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[New face of Korea] Expatriates work as inter-cultural communicators

2010/02/24 | Permalink

"As-Salamu Alaykum!" Bangladeshi immigrant to Korea Mahbub Alam Pollob, 38, says this Arabic greeting as an icebreaker when meeting new people.

It has been over 10 years already since he moved to Korea to find work.

Back in 1999, he started his Korean life as a factory worker, but now he is more than busy working as a documentary producer for migrant worker TV, a ranking Migrant Worker Film Festival official, a multilingual translator of Bengali, Hindi, Urdu and English and also an actor.

What's more, he has been working since 2007 as a multi-ethnic culture educator at elementary schools in his neighborhood.

"The number of non-Korean residents living in this country surpassed a million. So much so, many people call Korea a multicultural society and no more a homogeneous society as before. It would be great if all expatriates were accepted as true friends and companions in our society", he said to the Korean government's media.

In 2008, the Ministry of Culture, Sports and Tourism, jointly with the Korea Arts and Culture Education Service, launched a "multiculturalism teachers' training course", and Mahbub Alam Pollob became one of the first graduates of the program.

Every weekend he visits elementary schools near his home and teaches the pupils about Bangladesh's traditional culture, such as special foods for the New Year holiday. He also helps students from multicultural families adapt better to the school environment and society as a whole.

Among Mahbub Alam Pollob's alumni of the training course is Mirja Maletzki from Germany. She is also a regular guest at the KBS talk show program "Chitchat of Beautiful Ladies".

Mirja, who has been in Korea for 5 years, is known among program viewers to be superb in explaining the differences between Korean and German culture, based on her own experiences.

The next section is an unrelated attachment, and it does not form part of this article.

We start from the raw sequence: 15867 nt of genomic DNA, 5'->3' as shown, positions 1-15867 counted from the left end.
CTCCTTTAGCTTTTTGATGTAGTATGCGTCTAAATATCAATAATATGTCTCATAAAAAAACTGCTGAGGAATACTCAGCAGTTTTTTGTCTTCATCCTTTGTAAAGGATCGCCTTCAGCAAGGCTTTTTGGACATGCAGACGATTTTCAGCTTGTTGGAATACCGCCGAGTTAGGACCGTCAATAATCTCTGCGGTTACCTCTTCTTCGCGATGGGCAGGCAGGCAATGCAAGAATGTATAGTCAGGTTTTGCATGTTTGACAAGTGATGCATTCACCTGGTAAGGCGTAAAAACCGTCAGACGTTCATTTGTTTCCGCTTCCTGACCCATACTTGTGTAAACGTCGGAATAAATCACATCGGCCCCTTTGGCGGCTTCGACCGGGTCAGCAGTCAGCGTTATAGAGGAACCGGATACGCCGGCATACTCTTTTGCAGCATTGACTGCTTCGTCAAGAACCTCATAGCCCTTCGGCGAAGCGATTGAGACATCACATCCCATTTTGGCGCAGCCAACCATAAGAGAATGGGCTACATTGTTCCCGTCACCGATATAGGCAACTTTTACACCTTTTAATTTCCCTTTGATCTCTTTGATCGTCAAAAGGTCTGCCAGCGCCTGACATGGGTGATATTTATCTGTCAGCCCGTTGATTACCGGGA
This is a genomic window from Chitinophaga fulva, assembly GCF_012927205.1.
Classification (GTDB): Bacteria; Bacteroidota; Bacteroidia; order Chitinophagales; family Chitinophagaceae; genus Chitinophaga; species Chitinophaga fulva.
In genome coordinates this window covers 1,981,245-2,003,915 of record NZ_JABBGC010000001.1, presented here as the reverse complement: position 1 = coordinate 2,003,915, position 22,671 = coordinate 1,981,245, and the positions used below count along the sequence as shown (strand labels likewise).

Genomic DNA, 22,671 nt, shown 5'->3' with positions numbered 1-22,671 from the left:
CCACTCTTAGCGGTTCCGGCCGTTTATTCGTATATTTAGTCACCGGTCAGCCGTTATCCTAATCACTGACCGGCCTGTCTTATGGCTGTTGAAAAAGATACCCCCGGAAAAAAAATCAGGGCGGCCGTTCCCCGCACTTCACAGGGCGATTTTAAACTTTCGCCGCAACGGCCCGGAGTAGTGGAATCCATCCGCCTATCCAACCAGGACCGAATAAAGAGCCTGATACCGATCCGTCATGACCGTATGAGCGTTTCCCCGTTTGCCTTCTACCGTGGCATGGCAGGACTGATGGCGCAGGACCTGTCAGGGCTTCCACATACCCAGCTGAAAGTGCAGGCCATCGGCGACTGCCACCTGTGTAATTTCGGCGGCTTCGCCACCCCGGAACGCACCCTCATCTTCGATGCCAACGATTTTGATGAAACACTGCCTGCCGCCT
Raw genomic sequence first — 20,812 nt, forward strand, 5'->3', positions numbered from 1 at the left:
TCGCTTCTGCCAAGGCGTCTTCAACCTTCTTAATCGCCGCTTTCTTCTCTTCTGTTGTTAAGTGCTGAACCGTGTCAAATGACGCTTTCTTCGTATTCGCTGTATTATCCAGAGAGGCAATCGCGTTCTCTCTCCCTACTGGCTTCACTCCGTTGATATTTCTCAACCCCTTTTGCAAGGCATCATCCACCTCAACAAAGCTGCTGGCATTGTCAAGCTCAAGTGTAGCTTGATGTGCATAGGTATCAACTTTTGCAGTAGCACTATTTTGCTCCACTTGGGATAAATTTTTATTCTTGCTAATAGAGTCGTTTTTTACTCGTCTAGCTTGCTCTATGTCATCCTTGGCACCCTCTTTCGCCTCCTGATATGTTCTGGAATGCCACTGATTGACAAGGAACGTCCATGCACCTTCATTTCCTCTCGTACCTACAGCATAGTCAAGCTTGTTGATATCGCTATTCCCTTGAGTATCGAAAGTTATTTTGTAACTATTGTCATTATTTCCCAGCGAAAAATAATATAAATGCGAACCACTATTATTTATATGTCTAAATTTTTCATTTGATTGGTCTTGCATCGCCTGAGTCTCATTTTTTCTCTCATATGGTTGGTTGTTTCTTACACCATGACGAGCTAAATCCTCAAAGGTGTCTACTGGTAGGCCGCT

The biggest cultural difference of sorts is the Korean conception of "us", Mirja said. "I enrolled in a taekwondo class to learn self-defense skills when I came to Korea. And the kids at the gym called me "nuna" (elder sister in Korean). I was emotionally touched, thinking that I had come to have a new family, which helped me a lot to fight loneliness in a foreign country".

Mutual respect for different cultures is important in inter-cultural communication, she also said.

The number of elementary school kids from multicultural families is currently estimated at about 70,000 in Korea.

A culture ministry official said that, as Mahbub Alam Pollob explained, the biggest problem for those children is adapting to Korean society.

Rather than focusing on immigrants' naturalization, immigration policies should concentrate more on opening up Korean children's recognition about other cultures, said the official.

Currently, Mahbub Alam Pollob and Mirja's fellow course graduates are visiting elementary schools in Seoul's metropolitan area to provide lectures on multi-ethnic society and multiculturalism.

By James Ro
Korea.net Staff Writer
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Mahbub at Dongguro (East Gruo) Elementary School in Seoul

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